Dissect Podcast: Good for Casual Music Fans?

Image Source: dissectpodcast.com

Contrary to what seems logical, normal people love to hear experts talk about complex topics they don’t understand. Look at the boom in popularity of space-related media and personalities like Niel Degrasse Tyson, films like Christopher Nolan’s, and even Youtube channels like Kurzgesagt and Vsauce. The market for intellectuals to discuss their areas of expertise in media is growing, as evidenced by Spotify’s promotion of the podcast Dissect. 

The host of Dissect is Cole Cuchna, who has a B.A. in Music Theory and Composition. He describes the show perfectly in the introduction to his episodes as “long-form musical analysis broken into short, digestible episodes.” The newest season of his podcast, which releases new episodes weekly as of the writing of this article, covers Kanye West’s 2013 album Yeezus, picking apart each track’s instrumental make-up, lyrical complexities, and greater connections to the album and the artist in approximately 40-minute long episodes. 

As Dissect climbs the top podcast charts, I continually wonder whether what the podcast offers is beneficial to a mass audience from a music critic’s perspective. Listening to experts in a field talk about said field is not necessarily the best way to gain a better understanding of a topic. In the case of Dissect, a program built around painstakingly analyzing each detail of an album, the average music listener, who may have clicked on the podcast because Spotify’s algorithm automatically recommended it to them, will gain an understanding of the minute before they gain an understanding of the whole. This is detrimental in the same way high school English classes teach students how to understand Shakespeare without ever teaching them why they should understand Shakespeare.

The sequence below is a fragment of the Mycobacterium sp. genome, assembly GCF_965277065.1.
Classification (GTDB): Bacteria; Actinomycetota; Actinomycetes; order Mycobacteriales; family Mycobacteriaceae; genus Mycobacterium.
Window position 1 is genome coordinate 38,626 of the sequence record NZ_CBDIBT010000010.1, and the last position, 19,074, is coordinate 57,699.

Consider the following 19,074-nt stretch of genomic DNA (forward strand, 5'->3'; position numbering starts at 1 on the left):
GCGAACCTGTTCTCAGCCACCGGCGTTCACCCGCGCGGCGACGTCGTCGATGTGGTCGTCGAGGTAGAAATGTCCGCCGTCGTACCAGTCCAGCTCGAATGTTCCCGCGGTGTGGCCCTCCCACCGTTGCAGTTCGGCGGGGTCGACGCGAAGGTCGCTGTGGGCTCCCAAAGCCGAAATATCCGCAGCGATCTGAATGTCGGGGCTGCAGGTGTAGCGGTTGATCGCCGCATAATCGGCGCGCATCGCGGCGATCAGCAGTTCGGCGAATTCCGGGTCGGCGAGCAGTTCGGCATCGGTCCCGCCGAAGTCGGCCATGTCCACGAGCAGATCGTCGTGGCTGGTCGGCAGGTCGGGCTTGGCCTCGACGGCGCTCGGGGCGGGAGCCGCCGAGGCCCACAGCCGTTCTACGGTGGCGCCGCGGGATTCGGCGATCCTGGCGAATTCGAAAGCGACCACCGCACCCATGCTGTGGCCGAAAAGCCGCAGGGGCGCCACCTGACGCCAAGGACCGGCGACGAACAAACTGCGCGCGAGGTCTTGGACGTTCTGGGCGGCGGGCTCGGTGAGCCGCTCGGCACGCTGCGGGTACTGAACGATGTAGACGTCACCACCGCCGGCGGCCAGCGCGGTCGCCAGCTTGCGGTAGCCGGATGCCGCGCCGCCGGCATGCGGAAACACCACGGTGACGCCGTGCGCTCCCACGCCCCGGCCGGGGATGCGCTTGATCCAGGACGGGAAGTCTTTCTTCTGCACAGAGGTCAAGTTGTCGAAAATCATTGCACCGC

The more I listen to this season of Dissect, the more I am struck by the feeling that the podcast’s length is more for commercial purposes, offering a product more akin to trivia than analysis. As Cuchna runs out of albums like My Beautiful Dark Twisted Fantasy and To Pimp a Butterfly, which are both complex enough to warrant an hour per song and popular enough to hook audiences, it increasingly feels like he’s padding the runtime, as demonstrated by his exhaustive analysis stretched thin over less meaningful lyrics. resulting in instances such as one where he rambles on the etymology of the word “moccasins” in the “On Sight” episode. 

There are jewels of greatness within Dissect, but they’re counteracted by an overindulgence in details. In the age of Anthony Fantano, budding music fans need to understand that good critical album analysis can take the form of track-by-track detail digging, but it can also be a single paragraph. I fear that what music fans and potential reviewers are taking away from Cushna’s authority on music theory is that understanding a work entails toiling over every little detail, which, whether you’re trying to understand Kanye West or Shakespeare, is the wrong way to go about it.